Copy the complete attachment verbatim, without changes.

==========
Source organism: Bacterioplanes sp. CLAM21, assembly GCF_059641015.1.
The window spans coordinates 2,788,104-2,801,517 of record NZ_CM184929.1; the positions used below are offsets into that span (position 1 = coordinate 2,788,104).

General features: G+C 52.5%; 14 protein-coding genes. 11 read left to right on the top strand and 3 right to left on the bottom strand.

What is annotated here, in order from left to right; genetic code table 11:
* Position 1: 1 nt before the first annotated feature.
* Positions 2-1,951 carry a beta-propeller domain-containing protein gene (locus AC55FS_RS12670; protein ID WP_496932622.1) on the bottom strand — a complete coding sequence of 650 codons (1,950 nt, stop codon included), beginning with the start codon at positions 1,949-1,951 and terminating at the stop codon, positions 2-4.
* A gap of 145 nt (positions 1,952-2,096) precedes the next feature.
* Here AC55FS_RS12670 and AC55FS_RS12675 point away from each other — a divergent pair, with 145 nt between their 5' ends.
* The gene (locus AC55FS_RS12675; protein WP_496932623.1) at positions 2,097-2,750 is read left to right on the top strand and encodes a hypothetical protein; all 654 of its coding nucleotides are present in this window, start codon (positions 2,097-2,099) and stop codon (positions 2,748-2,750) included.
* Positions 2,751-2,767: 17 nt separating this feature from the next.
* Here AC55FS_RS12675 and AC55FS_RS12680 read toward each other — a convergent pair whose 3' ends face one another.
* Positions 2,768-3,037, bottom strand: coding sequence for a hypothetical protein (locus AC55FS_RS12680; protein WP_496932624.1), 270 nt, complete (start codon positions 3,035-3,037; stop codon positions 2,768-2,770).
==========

Source organism: Bacterioplanes sp. CLAM21, assembly GCF_059641015.1.
The window spans coordinates 2,788,104-2,801,517 of record NZ_CM184929.1; the positions used below are offsets into that span (position 1 = coordinate 2,788,104).

General features: G+C 52.5%; 14 protein-coding genes. 11 read left to right on the top strand and 3 right to left on the bottom strand.

What is annotated here, in order from left to right; genetic code table 11:
* Position 1: 1 nt before the first annotated feature.
* Positions 2-1,951 carry a beta-propeller domain-containing protein gene (locus AC55FS_RS12670; protein ID WP_496932622.1) on the bottom strand — a complete coding sequence of 650 codons (1,950 nt, stop codon included), beginning with the start codon at positions 1,949-1,951 and terminating at the stop codon, positions 2-4.
* A gap of 145 nt (positions 1,952-2,096) precedes the next feature.
* Here AC55FS_RS12670 and AC55FS_RS12675 point away from each other — a divergent pair, with 145 nt between their 5' ends.
* The gene (locus AC55FS_RS12675; protein WP_496932623.1) at positions 2,097-2,750 is read left to right on the top strand and encodes a hypothetical protein; all 654 of its coding nucleotides are present in this window, start codon (positions 2,097-2,099) and stop codon (positions 2,748-2,750) included.
* Positions 2,751-2,767: 17 nt separating this feature from the next.
* Here AC55FS_RS12675 and AC55FS_RS12680 read toward each other — a convergent pair whose 3' ends face one another.
* Positions 2,768-3,037, bottom strand: coding sequence for a hypothetical protein (locus AC55FS_RS12680; protein WP_496932624.1), 270 nt, complete (start codon positions 3,035-3,037; stop codon positions 2,768-2,770).